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The Cube
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Discussion Starter · #1 ·
I'm getting it. mostly the right arm, with about five minutes in position on either the hoods, or less time when in the drops. clears fairly quickly but only with sitting straight up. I'm not tensing my arms and shoulders badly, but do catch myself doing so at times.

bike is a 56 fuji roubaix, and during set up, we opted for the 56 over the 54 due to leg length, and the stem flipped up as it seemed more comfortable on the trainer. I feel like having my hands down and closer a bit would feel better and relieve numbness with the shorter reach, so my first thought is flipping the stem down.

but i'm wondering if doing that with a slightly shorter stem would be a good idea, sort of counteracting the calculated risk we took with the frame being great for the legs, but maybe too big for the upper body. can't tell, just by holding on different spots on the bars if they'd need to be wider to avoid elbowknee syndrome.

obviously the first try will be the stem flip, but any input or ideas otherwise would be greatly appreciated.
 

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Arm numbness, but hands are fine?

I agree that going back to the fitter is the best option.

Can you reproduce the problem on the trainer with the bike as is? That will make it easier to find a solution on the spot with a fitter.
 

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The Cube
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Discussion Starter · #4 ·
when we (shop owner/fitter and I) fit the bike originally, we knew this would possibly be a problem, but I had never ridden a road bike before, so we went for initial comfort, and decided on a secondary fitting after a couple hundred road miles went by, so no fault on the fitter in my opinion.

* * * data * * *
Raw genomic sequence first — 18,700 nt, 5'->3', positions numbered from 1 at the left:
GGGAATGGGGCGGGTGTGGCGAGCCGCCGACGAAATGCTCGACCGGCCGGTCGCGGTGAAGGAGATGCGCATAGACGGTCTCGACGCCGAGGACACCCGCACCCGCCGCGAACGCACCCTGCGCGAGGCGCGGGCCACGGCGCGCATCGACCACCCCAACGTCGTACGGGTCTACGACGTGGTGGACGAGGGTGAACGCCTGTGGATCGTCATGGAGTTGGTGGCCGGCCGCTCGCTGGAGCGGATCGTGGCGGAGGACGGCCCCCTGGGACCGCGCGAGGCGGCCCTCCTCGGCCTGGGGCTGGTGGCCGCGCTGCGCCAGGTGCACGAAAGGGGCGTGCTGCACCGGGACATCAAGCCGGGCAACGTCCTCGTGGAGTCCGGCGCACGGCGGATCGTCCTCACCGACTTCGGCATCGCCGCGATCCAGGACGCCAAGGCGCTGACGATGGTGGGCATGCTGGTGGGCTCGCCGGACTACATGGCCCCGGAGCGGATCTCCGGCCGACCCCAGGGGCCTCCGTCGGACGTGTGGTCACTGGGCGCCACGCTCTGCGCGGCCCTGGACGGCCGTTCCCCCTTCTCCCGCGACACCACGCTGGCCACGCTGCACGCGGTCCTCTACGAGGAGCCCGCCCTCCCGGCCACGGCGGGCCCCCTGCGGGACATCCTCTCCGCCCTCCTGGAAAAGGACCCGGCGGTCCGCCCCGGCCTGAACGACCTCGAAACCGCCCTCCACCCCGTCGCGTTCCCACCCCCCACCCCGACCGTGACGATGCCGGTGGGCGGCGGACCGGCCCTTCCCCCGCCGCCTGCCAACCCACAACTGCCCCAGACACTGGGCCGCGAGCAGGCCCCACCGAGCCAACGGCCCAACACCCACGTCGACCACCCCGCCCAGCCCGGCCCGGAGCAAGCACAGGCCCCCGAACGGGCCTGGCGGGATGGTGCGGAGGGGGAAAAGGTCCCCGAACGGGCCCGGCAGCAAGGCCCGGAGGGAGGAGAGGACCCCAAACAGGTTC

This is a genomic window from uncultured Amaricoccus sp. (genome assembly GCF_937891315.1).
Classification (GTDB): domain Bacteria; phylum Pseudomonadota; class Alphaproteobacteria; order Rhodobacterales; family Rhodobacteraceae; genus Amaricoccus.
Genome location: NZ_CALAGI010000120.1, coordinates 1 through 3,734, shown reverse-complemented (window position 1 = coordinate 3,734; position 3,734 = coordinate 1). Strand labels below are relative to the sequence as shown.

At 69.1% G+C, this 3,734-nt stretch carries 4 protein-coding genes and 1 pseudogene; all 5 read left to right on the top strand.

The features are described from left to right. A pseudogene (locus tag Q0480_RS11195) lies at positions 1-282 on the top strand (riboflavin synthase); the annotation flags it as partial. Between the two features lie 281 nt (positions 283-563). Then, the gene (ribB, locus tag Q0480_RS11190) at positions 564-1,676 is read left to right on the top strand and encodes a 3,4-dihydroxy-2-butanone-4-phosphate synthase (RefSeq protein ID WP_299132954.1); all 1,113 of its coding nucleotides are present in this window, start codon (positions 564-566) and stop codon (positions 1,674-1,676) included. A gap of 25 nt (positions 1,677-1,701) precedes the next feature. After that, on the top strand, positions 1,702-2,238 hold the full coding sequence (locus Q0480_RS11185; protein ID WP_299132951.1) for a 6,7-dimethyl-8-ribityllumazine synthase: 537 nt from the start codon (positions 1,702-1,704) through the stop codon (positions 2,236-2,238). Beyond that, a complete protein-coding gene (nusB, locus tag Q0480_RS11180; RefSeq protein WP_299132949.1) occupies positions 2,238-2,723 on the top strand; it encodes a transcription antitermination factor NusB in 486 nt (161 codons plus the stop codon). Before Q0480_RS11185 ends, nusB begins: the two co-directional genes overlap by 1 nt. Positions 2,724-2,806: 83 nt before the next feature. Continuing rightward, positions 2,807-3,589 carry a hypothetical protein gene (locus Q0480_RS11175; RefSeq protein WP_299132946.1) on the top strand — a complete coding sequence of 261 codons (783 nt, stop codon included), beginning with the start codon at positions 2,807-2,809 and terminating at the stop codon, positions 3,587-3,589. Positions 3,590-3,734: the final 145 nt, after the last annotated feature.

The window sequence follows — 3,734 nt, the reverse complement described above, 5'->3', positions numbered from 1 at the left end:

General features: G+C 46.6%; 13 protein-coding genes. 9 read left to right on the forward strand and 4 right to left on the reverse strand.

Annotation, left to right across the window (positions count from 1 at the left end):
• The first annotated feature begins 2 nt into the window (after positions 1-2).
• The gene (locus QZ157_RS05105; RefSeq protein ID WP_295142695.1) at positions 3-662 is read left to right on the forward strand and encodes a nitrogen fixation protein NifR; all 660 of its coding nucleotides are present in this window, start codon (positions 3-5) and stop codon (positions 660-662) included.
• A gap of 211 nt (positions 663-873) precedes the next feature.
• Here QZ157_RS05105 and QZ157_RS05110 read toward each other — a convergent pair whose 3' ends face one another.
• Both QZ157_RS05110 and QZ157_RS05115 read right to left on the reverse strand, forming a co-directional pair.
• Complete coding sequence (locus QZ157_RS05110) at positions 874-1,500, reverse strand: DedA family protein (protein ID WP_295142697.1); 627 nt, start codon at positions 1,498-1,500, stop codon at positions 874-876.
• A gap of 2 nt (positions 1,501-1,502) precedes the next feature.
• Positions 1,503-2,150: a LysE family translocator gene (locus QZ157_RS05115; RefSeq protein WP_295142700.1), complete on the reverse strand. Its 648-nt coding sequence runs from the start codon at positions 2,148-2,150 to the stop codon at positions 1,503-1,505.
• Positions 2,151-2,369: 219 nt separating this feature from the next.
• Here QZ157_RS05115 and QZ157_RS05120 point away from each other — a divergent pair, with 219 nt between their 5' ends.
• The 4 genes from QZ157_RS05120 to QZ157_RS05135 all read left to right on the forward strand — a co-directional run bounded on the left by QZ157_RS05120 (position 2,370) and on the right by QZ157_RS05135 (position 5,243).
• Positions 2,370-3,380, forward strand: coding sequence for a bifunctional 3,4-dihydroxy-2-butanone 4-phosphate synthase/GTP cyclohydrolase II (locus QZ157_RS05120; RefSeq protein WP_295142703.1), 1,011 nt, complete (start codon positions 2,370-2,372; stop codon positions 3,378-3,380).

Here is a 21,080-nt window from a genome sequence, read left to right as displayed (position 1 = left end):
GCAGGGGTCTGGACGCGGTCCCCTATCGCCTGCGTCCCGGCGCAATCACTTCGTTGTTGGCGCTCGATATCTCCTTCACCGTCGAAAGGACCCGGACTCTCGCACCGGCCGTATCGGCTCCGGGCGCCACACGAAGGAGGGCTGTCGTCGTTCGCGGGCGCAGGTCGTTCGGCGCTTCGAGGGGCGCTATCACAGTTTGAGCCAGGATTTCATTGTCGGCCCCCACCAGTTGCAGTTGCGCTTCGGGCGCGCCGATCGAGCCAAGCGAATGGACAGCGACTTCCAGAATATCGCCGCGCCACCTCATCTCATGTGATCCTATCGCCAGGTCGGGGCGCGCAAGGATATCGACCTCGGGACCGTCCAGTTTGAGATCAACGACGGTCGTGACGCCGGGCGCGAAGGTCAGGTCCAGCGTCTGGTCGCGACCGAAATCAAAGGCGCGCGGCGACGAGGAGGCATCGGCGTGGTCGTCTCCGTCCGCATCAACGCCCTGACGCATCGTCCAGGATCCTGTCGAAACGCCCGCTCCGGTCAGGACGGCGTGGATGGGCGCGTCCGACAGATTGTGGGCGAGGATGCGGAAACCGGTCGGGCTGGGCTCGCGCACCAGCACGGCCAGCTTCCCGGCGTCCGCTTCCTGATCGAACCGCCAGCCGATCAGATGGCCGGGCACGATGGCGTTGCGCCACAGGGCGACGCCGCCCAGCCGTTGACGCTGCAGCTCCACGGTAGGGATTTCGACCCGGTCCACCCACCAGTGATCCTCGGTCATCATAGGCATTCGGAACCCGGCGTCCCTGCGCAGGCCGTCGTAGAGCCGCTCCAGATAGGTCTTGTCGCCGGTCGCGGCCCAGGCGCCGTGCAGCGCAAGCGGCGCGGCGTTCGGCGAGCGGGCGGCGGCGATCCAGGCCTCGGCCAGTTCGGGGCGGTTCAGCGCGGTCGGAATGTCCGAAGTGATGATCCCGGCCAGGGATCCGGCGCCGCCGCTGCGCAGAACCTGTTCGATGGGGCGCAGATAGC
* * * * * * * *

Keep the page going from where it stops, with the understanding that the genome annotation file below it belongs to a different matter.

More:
it felt mostly good on the trainer, which is the only place I rode it for the first three plus months. this could be because it's pretty easy to sit up for a few seconds on the trainer and not change cadence or control though. but again, we were expecting possible problems of this nature. she said of course the re-fitting would be free, but I am just wanting to go into it with some good ideas.
 

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OUTLAW BIKER
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Here's a trick I was taught when first starting, and still use on any ride to this day...
Switch up grips and position frequently, meaning, every few minutes change your arm/hand positions on the bars, sit up get a breath, do a short standing cycle and so on. I find that most of the typical discomforts of cycling can be avoided. Usually when something starts to bother me its because I haven't switched round for a while. I'm not saying that you should/shouldn't re-fit your bike but if it was ok on the trainer and you said because you could sit up maybe that is all you need to get used to it.
 

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Resident Curmudgeon
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I'm still confused about what goes numb. Is it your fingers, hands, forearm, the whole arm, or a combination of those.
 

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It is likely a reach problem, meaning the bars are too far away. Given your seat is in the right place, getting a shorter stem is the most obvious fix, but you can also shorten the reach by adding spacers or flipping the stem. Hopefully the top tube is the right length for you. Insist the LBS does the right thing.
 

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The Cube
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Discussion Starter · #8 ·
Mr. Versatile said:
I'm still confused about what goes numb. Is it your fingers, hands, forearm, the whole arm, or a combination of those.
starts at the fingers and works its way up. getting re-fit tomorrow morning.
 

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I don't want to freak you out but it sounds like a disk problem in your neck. Being in your riding position is probably causing the disk to pinch the nerve. If this is the case ( see a doctor first to see if it is a disk problem) it could lead to permanent muscle loss.
 
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